- Gifts brought to an engagement party: Whenever you’re the guest of honor at a party where gifts are not expected and a few guests bring gifts in any case, accept them graciously. Then set them aside to open later. This avoids making empty-handed guests feel uncomfortable. Follow up afterward with a written thank-you note to each giver.
- Shower gifts: When everyone will be bringing a gift, you’ve got the opportunity to thank each guest in person. Traditional etiquette states that you don’t have to send a thank-you note to a person you’ve already thanked in person but a note sent nonetheless is always appreciated. If a gift arrives at the shower from someone who couldn’t attend, then you should send a note. When a large gift is given from a group—such as office colleagues—thank all the givers in a speech. Later send a note to the one person who organized the gift, thanking all the givers, or send individual notes to each giver.
- Wedding gifts: If gifts are delivered to your home before the wedding, it’s OK to open them as soon as you’ve received them. Some couples like to wait and open them all at once after the honeymoon. If you wait, consider making it an occasion, inviting close family and friends over. Whatever your timing, each gift must be acknowledged with a thank you note.
- Exchanging gifts: Even when you carefully register your wedding gift choices and let everyone know where you’re registered, couples can still receive a gift that’s just not their style. If you’re close to the giver, be upfront about it (nicely ofcourse!) and let them know that you’d like to exchange it. If you exchange it without them knowing about it, they may wonder whatever happened to it each time they come over for a visit! The exception to this rule comes when the gift comes from someone you’re not close to such as a business colleague of your father’s. Send a thank-you note but don’t mention that you’re planning to exchange it.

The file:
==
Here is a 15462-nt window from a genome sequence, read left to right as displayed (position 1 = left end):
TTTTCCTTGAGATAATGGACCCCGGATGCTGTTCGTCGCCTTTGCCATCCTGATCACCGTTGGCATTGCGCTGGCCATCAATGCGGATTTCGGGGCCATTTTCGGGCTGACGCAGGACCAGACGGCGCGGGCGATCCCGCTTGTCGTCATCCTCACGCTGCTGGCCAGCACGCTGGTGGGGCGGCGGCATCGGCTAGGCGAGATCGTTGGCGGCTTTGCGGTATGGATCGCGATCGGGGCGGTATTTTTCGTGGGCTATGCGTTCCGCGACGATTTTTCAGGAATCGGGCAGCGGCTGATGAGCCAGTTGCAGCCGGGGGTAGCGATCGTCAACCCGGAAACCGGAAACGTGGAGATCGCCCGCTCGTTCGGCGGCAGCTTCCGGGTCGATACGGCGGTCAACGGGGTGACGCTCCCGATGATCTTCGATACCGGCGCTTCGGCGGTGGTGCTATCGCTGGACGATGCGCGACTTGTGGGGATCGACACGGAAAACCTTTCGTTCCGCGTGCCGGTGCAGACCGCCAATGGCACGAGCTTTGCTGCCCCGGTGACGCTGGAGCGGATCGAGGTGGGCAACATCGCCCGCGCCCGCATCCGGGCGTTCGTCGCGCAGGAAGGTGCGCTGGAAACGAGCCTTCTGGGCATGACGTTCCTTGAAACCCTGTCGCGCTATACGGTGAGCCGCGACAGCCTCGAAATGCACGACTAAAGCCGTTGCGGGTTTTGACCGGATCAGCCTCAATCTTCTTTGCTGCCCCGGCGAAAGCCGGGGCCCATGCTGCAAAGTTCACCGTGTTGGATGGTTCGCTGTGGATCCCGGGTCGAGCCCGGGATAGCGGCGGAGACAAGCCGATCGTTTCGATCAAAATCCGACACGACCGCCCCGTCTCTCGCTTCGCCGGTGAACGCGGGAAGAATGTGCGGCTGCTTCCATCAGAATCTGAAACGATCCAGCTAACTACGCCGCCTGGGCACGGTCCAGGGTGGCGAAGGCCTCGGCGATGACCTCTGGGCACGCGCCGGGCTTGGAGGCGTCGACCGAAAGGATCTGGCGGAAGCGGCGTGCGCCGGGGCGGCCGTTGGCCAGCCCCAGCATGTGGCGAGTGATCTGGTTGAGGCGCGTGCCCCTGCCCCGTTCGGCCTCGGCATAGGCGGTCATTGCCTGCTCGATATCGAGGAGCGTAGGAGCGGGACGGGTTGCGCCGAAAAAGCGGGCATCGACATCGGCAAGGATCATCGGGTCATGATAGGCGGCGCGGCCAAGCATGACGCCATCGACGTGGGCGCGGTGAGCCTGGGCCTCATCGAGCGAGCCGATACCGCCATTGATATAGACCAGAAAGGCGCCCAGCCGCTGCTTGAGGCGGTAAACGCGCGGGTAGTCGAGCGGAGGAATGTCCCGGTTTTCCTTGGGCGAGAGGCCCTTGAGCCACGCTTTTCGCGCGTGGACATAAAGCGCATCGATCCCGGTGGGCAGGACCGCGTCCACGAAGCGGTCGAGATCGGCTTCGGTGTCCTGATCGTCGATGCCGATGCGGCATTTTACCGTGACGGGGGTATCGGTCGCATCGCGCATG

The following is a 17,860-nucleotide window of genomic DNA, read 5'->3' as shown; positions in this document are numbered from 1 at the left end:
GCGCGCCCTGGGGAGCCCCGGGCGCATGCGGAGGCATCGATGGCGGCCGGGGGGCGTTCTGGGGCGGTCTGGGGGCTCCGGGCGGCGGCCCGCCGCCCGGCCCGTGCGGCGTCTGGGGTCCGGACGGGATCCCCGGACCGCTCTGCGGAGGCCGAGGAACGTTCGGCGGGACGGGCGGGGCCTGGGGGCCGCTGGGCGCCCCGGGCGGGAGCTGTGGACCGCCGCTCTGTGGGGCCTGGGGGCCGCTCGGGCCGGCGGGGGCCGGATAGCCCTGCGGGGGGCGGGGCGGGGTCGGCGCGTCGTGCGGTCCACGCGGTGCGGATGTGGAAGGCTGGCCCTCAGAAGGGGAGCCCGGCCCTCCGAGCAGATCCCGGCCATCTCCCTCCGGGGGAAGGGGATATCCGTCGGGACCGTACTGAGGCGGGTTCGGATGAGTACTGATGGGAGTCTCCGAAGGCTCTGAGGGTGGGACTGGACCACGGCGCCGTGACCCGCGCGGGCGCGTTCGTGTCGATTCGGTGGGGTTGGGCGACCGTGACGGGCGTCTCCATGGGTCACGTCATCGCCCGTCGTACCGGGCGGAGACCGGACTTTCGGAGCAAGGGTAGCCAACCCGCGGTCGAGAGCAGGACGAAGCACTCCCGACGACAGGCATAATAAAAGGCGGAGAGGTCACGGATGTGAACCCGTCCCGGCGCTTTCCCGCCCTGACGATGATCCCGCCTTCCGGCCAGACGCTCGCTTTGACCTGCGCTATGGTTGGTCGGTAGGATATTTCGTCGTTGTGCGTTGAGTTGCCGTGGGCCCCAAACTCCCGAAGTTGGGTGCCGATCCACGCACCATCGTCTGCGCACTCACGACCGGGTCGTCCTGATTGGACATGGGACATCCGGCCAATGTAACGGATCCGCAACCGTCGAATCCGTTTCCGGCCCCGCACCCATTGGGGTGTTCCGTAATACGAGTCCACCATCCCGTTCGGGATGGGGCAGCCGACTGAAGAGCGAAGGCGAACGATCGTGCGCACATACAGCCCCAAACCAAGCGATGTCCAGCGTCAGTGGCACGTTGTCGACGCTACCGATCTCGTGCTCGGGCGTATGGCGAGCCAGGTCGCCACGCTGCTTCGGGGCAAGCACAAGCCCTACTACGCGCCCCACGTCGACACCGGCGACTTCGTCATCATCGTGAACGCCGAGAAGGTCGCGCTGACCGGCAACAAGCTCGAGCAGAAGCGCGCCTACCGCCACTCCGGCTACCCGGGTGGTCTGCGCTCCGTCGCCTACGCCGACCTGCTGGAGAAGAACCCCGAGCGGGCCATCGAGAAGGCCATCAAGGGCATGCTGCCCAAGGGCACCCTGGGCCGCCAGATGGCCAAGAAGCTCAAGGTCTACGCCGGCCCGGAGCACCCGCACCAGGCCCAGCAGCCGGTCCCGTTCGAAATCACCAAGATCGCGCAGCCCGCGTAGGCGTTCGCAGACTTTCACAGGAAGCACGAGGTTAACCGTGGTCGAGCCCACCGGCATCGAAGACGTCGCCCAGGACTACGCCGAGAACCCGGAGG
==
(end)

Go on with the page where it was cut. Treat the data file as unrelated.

- Gifts that arrive damaged: Be sure to return the gift to the store bringing all the wrapping. Any reputable retailer will replace the goods. If the store is out of town or an online service, call to find out what their procedure entails. Again, if the store or service is good, there shouldn’t be any problem. In both cases, there’s no need to bother the giver with these details; just thank them! If a damaged gift arrives from a guest by mail, check to see whether the package was insured. If it was, notify the sender immediately so that she can collect the insurance. If an uninsured gift arrives damaged from a close friend or relative, tell them. They’ll want to know. If the giver is not close to you, letting him know only obliges him to buy you another present.
Saturday, February 13, 2010
You'll be receiving shower gifts and wedding gifts for days so sharing a few tips to help you respond with grace and style.